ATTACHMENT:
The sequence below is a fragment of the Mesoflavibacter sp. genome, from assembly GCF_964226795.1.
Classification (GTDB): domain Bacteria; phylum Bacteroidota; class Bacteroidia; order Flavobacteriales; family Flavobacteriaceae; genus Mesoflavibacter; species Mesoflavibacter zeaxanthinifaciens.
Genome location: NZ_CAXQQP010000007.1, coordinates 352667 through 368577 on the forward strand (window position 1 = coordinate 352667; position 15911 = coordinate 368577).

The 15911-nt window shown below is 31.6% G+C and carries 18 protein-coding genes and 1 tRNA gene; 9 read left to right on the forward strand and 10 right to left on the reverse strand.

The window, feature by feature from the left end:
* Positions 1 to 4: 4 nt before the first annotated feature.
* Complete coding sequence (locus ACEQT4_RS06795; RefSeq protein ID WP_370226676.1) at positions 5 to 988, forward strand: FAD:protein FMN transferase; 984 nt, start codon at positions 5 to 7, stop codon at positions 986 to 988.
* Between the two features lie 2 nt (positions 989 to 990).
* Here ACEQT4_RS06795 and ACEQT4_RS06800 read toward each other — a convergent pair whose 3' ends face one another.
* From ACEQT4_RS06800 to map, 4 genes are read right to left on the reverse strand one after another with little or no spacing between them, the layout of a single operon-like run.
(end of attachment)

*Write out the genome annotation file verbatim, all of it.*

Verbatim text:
The sequence below is a fragment of the Mesoflavibacter sp. genome, from assembly GCF_964226795.1.
Classification (GTDB): domain Bacteria; phylum Bacteroidota; class Bacteroidia; order Flavobacteriales; family Flavobacteriaceae; genus Mesoflavibacter; species Mesoflavibacter zeaxanthinifaciens.
Genome location: NZ_CAXQQP010000007.1, coordinates 352667 through 368577 on the forward strand (window position 1 = coordinate 352667; position 15911 = coordinate 368577).

The 15911-nt window shown below is 31.6% G+C and carries 18 protein-coding genes and 1 tRNA gene; 9 read left to right on the forward strand and 10 right to left on the reverse strand.

The window, feature by feature from the left end:
* Positions 1 to 4: 4 nt before the first annotated feature.
* Complete coding sequence (locus ACEQT4_RS06795; RefSeq protein ID WP_370226676.1) at positions 5 to 988, forward strand: FAD:protein FMN transferase; 984 nt, start codon at positions 5 to 7, stop codon at positions 986 to 988.
* Between the two features lie 2 nt (positions 989 to 990).
* Here ACEQT4_RS06795 and ACEQT4_RS06800 read toward each other — a convergent pair whose 3' ends face one another.
* From ACEQT4_RS06800 to map, 4 genes are read right to left on the reverse strand one after another with little or no spacing between them, the layout of a single operon-like run.